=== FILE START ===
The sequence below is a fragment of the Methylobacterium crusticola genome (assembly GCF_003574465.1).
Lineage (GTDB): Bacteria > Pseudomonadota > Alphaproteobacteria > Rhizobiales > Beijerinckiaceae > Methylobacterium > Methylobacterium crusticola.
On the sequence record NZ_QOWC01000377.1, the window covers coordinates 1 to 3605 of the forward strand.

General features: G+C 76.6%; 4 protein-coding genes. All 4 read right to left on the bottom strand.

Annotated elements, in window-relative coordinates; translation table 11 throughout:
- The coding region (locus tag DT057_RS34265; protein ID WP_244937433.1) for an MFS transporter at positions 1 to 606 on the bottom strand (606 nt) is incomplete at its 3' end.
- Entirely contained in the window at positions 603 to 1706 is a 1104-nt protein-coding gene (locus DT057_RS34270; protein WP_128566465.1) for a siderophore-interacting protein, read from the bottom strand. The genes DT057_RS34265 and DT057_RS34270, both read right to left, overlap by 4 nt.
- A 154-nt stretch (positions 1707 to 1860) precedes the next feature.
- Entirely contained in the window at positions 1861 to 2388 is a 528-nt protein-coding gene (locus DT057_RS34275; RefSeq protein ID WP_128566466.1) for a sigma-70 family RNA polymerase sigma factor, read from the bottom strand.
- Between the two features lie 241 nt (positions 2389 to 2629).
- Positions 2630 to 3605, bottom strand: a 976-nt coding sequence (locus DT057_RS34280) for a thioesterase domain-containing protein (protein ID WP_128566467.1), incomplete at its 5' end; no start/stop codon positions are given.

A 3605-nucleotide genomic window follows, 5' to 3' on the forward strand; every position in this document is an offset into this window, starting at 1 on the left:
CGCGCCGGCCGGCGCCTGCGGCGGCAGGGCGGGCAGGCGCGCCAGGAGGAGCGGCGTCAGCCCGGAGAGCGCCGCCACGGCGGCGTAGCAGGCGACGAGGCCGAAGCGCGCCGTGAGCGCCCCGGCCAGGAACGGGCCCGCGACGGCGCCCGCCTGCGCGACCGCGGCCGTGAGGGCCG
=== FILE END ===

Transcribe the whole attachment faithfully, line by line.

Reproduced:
The sequence below is a fragment of the Methylobacterium crusticola genome (assembly GCF_003574465.1).
Lineage (GTDB): Bacteria > Pseudomonadota > Alphaproteobacteria > Rhizobiales > Beijerinckiaceae > Methylobacterium > Methylobacterium crusticola.
On the sequence record NZ_QOWC01000377.1, the window covers coordinates 1 to 3605 of the forward strand.

General features: G+C 76.6%; 4 protein-coding genes. All 4 read right to left on the bottom strand.

Annotated elements, in window-relative coordinates; translation table 11 throughout:
- The coding region (locus tag DT057_RS34265; protein ID WP_244937433.1) for an MFS transporter at positions 1 to 606 on the bottom strand (606 nt) is incomplete at its 3' end.
- Entirely contained in the window at positions 603 to 1706 is a 1104-nt protein-coding gene (locus DT057_RS34270; protein WP_128566465.1) for a siderophore-interacting protein, read from the bottom strand. The genes DT057_RS34265 and DT057_RS34270, both read right to left, overlap by 4 nt.
- A 154-nt stretch (positions 1707 to 1860) precedes the next feature.
- Entirely contained in the window at positions 1861 to 2388 is a 528-nt protein-coding gene (locus DT057_RS34275; RefSeq protein ID WP_128566466.1) for a sigma-70 family RNA polymerase sigma factor, read from the bottom strand.
- Between the two features lie 241 nt (positions 2389 to 2629).
- Positions 2630 to 3605, bottom strand: a 976-nt coding sequence (locus DT057_RS34280) for a thioesterase domain-containing protein (protein ID WP_128566467.1), incomplete at its 5' end; no start/stop codon positions are given.

A 3605-nucleotide genomic window follows, 5' to 3' on the forward strand; every position in this document is an offset into this window, starting at 1 on the left:
CGCGCCGGCCGGCGCCTGCGGCGGCAGGGCGGGCAGGCGCGCCAGGAGGAGCGGCGTCAGCCCGGAGAGCGCCGCCACGGCGGCGTAGCAGGCGACGAGGCCGAAGCGCGCCGTGAGCGCCCCGGCCAGGAACGGGCCCGCGACGGCGCCCGCCTGCGCGACCGCGGCCGTGAGGGCCG